In defense of the regressive payroll tax

Brad DeLong, Irwin Stelzer and many others complain that the payroll tax is unfair because it is regressive.  True, but twice misleading. 

The payroll tax is regressive but benefits are progressive and on net
the social security system is progressive – a 45 year old male with an income twice the
national average, for example, will in present value pay into the
system $243,700 more than he will receive in benefits (Murphy and Welch, 1998, Table 2 (JSTOR)).   (Part of this net loss comes from progressivity and a larger part from the fact that all currently young workers will pay more in present value taxes than they will receive in benefits).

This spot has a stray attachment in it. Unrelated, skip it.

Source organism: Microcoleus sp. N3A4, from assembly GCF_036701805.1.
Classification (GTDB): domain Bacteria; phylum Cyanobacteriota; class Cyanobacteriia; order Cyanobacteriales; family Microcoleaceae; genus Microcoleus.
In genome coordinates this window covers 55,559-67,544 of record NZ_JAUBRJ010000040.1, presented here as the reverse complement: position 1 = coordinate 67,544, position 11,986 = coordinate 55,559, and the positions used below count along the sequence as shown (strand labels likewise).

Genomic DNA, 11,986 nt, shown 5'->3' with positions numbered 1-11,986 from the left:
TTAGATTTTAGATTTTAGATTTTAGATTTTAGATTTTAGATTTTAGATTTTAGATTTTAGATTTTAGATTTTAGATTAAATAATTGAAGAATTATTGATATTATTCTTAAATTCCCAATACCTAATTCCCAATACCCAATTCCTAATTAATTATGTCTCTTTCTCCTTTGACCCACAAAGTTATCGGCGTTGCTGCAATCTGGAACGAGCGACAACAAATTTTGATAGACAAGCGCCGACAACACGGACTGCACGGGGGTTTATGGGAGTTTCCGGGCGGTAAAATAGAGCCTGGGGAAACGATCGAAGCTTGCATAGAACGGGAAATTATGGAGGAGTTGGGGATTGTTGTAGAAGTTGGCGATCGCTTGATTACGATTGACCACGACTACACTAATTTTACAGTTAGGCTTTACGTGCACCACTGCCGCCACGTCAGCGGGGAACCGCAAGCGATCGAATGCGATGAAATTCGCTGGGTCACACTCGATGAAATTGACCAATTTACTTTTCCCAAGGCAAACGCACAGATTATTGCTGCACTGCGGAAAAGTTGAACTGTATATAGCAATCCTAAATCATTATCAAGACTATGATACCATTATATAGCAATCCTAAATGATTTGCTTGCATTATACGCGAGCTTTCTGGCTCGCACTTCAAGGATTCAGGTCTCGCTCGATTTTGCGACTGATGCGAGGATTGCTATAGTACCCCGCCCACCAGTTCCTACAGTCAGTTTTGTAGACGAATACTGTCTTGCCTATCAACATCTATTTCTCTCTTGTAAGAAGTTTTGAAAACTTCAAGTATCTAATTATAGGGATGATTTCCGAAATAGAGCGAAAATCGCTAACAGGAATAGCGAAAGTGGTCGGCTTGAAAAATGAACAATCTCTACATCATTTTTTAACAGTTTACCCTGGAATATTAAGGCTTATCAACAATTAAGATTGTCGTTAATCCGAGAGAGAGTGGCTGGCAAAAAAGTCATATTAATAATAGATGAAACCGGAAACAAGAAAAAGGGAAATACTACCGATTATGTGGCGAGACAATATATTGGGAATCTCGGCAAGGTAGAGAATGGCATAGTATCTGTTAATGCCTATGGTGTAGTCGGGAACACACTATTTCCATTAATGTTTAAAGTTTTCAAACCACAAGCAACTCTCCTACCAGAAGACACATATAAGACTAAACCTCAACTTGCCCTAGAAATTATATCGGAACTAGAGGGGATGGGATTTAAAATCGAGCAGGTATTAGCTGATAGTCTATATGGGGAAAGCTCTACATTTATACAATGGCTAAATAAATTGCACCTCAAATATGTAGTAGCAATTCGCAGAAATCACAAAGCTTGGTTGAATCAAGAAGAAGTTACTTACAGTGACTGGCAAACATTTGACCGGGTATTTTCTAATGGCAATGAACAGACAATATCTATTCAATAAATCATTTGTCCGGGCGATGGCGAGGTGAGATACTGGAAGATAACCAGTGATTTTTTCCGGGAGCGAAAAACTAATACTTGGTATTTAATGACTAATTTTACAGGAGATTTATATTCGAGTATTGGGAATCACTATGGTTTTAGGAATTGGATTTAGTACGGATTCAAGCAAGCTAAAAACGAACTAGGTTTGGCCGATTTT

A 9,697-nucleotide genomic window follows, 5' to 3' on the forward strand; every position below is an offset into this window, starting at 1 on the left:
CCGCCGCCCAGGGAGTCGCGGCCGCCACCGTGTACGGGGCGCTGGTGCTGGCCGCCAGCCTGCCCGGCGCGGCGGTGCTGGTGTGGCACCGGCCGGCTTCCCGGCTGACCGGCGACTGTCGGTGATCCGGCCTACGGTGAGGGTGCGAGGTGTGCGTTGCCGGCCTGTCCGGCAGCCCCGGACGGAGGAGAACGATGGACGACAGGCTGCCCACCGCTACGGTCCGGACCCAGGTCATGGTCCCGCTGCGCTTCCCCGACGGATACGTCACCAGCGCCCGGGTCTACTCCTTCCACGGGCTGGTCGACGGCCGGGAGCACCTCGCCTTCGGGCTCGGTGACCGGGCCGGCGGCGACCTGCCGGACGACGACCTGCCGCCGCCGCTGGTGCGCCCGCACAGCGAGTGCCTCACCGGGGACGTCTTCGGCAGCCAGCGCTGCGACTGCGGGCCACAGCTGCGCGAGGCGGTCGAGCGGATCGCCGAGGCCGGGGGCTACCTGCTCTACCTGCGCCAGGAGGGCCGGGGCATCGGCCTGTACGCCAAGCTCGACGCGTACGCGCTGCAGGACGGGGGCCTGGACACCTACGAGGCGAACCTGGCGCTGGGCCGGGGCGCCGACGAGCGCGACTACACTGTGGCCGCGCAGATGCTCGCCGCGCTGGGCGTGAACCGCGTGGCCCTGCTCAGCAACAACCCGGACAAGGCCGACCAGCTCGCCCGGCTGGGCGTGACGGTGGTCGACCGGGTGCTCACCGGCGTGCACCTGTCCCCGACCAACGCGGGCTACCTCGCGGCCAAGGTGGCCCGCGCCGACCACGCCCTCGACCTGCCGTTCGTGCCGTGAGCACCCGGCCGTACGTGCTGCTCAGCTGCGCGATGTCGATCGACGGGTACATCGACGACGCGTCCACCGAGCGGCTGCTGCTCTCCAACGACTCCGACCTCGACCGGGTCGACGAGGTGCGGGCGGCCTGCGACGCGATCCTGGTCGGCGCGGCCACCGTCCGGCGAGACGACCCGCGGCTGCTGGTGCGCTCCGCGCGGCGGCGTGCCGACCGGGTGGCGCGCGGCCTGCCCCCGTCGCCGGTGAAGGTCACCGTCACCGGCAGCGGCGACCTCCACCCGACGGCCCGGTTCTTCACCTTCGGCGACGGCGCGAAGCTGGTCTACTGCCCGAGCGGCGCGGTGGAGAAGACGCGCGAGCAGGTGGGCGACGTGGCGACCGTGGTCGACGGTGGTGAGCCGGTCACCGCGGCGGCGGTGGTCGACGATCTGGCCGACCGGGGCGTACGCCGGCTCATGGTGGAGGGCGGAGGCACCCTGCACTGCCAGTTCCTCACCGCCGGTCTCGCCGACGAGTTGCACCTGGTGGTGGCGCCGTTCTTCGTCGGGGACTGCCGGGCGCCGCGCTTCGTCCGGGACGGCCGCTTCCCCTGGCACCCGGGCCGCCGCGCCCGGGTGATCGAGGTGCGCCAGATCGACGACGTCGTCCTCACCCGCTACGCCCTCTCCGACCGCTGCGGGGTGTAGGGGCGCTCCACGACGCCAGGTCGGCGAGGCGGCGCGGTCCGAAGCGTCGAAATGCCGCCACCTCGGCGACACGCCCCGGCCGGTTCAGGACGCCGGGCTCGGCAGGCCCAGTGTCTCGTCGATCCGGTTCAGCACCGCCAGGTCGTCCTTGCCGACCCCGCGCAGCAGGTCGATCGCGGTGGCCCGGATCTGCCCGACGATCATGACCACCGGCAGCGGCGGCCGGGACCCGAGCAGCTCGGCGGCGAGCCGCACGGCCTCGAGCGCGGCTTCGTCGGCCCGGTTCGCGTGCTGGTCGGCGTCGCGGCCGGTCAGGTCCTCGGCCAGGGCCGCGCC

More fundamentally, if you want to complain about the regressivity of the payroll tax, go ahead, but then you ought to admit that the social security system is a welfare program and defend it, and reform it, on those grounds (as usual, Tyler has the right idea).

It makes sense to complain about a regressive welfare system but it makes no sense to complain about a regressive social insurance or forced savings program.  Is the unemployment insurance system unfairly regressive because construction firms, and thus construction workers, pay higher UI tax rates than professors?  Are IRAs unfair because people who put more in get proportionately more out?